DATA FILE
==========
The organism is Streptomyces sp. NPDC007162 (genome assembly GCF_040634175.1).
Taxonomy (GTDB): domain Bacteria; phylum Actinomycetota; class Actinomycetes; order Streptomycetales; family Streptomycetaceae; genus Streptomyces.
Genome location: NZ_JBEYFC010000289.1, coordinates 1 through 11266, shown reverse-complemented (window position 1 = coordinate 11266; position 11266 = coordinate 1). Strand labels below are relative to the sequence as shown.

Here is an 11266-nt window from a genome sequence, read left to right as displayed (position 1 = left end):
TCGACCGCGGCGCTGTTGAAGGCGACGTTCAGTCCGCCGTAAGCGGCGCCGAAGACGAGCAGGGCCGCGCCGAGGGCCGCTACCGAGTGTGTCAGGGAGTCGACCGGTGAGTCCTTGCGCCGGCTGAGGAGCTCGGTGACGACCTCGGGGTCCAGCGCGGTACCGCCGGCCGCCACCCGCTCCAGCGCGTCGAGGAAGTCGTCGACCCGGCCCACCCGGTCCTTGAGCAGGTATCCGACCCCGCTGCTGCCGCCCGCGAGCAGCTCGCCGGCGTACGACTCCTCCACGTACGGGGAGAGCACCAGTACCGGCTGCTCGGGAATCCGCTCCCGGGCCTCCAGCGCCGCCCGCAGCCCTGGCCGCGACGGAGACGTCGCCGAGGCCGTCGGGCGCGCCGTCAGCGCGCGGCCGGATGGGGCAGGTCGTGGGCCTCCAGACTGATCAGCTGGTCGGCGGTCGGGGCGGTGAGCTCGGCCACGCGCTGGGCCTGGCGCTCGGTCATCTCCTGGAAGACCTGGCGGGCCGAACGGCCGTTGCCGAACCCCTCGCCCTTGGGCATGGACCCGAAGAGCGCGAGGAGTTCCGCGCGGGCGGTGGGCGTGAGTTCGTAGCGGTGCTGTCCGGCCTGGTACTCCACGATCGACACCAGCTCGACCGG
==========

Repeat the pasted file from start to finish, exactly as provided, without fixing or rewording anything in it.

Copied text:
The organism is Streptomyces sp. NPDC007162 (genome assembly GCF_040634175.1).
Taxonomy (GTDB): domain Bacteria; phylum Actinomycetota; class Actinomycetes; order Streptomycetales; family Streptomycetaceae; genus Streptomyces.
Genome location: NZ_JBEYFC010000289.1, coordinates 1 through 11266, shown reverse-complemented (window position 1 = coordinate 11266; position 11266 = coordinate 1). Strand labels below are relative to the sequence as shown.

Here is an 11266-nt window from a genome sequence, read left to right as displayed (position 1 = left end):
TCGACCGCGGCGCTGTTGAAGGCGACGTTCAGTCCGCCGTAAGCGGCGCCGAAGACGAGCAGGGCCGCGCCGAGGGCCGCTACCGAGTGTGTCAGGGAGTCGACCGGTGAGTCCTTGCGCCGGCTGAGGAGCTCGGTGACGACCTCGGGGTCCAGCGCGGTACCGCCGGCCGCCACCCGCTCCAGCGCGTCGAGGAAGTCGTCGACCCGGCCCACCCGGTCCTTGAGCAGGTATCCGACCCCGCTGCTGCCGCCCGCGAGCAGCTCGCCGGCGTACGACTCCTCCACGTACGGGGAGAGCACCAGTACCGGCTGCTCGGGAATCCGCTCCCGGGCCTCCAGCGCCGCCCGCAGCCCTGGCCGCGACGGAGACGTCGCCGAGGCCGTCGGGCGCGCCGTCAGCGCGCGGCCGGATGGGGCAGGTCGTGGGCCTCCAGACTGATCAGCTGGTCGGCGGTCGGGGCGGTGAGCTCGGCCACGCGCTGGGCCTGGCGCTCGGTCATCTCCTGGAAGACCTGGCGGGCCGAACGGCCGTTGCCGAACCCCTCGCCCTTGGGCATGGACCCGAAGAGCGCGAGGAGTTCCGCGCGGGCGGTGGGCGTGAGTTCGTAGCGGTGCTGTCCGGCCTGGTACTCCACGATCGACACCAGCTCGACCGG